Your two children always were very different from each other, even when they were young. Now that they’re adults, nothing much has changed. Your love for each of them is very different — but equal.
Should your estate plans reflect that equal love via an equal distribution of your assets? A lot of parents automatically assume that the right thing to do is to divide their estates evenly between their children. While that is an option, an even split may not really be equitable.
Here are some things to consider before you make this decision:
- What do you want to see happen with your money? If one of your children has been more successful in life than the other, maybe the assets from your estate could help your less-successful child afford important necessities, like a home, medical care or education for your grandkids. Meanwhile, your more successful child would be likely to bank what they’re left, so that money may just sit there.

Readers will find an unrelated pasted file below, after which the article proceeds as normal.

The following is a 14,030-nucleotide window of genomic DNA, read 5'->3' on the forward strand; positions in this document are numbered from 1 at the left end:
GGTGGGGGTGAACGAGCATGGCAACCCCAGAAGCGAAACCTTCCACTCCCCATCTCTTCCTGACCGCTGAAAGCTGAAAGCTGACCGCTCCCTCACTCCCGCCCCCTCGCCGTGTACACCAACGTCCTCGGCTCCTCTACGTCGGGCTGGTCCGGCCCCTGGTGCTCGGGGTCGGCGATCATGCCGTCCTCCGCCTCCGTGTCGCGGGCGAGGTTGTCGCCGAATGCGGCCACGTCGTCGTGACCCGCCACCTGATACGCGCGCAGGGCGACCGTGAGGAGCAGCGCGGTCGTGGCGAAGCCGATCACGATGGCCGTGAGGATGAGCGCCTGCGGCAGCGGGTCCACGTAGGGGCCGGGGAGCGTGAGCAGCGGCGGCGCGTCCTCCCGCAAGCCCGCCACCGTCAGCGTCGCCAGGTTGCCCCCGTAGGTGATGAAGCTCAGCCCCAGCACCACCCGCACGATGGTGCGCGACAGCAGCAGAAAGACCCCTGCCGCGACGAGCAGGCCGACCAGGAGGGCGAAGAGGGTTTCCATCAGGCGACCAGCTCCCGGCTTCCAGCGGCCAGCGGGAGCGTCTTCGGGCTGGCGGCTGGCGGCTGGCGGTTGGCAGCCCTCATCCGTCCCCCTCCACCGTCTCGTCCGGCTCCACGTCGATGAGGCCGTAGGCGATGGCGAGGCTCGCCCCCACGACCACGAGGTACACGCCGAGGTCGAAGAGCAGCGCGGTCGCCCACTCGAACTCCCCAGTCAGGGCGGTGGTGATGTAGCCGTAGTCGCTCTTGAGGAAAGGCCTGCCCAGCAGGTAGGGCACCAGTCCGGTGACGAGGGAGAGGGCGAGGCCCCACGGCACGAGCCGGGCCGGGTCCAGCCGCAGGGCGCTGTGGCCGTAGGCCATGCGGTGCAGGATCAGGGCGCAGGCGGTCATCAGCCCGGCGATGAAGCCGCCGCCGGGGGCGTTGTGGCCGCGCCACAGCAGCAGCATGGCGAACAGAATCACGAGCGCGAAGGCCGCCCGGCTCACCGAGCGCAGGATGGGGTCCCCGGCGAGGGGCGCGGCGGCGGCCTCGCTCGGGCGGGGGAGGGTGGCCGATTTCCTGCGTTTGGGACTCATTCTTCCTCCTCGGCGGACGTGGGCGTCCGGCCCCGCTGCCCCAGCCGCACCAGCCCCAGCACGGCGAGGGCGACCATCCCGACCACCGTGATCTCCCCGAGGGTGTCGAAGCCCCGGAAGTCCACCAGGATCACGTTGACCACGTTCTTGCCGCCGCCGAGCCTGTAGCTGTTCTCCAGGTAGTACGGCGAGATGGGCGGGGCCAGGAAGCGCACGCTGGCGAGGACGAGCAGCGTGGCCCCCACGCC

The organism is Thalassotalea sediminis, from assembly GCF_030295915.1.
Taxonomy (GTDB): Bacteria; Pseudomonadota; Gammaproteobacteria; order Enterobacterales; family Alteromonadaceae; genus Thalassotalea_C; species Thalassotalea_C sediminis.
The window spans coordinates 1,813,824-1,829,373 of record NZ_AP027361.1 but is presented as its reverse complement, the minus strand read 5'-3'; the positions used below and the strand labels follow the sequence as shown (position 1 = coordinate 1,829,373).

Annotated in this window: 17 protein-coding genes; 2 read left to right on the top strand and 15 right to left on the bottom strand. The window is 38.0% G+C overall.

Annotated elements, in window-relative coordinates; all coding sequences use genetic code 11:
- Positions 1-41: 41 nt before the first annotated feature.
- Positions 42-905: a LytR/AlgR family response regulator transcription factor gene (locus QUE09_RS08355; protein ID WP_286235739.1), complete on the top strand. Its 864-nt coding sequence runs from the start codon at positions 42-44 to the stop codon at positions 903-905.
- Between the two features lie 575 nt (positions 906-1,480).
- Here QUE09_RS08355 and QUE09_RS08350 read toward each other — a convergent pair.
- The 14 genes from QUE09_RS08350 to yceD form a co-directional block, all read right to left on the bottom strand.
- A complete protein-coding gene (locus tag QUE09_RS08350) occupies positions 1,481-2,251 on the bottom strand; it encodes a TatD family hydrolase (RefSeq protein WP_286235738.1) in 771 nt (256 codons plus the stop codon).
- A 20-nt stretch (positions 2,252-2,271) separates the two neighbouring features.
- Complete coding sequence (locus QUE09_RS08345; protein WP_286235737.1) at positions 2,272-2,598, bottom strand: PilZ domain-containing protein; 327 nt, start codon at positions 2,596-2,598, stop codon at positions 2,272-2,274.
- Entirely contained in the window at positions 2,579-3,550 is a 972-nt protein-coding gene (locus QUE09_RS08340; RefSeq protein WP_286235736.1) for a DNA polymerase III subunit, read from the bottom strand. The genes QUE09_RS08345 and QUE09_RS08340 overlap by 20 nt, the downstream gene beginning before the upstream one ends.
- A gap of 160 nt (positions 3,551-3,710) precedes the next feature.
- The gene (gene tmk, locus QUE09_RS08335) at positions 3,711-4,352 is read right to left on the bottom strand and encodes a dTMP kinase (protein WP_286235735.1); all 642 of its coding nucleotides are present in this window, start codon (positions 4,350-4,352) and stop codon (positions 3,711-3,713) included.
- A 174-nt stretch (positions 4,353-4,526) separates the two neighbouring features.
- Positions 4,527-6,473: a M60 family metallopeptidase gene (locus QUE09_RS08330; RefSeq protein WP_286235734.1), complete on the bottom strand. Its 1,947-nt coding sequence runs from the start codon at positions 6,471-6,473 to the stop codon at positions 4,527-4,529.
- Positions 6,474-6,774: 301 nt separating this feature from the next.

- Is an even split actually fair? If one of your kids has given up a lot of their time to help you as you age and the other is largely uninvolved in your care, you may want to show your appreciation to the child who assisted you by leaving them a bigger share of the estate.
- Do you know how your kids feel about the issue? Maybe your oldest child feels blessed already and actually thinks their younger brother or sister could make better use of a larger share of the estate. Or, if one of your kids has embraced a minimalist lifestyle, they might actually prefer that the majority of your assets go to their siblings or their descendants.
When you love your children, you naturally want what’s best for them. Talk your concerns over with your estate planner and learn more about the options you may have.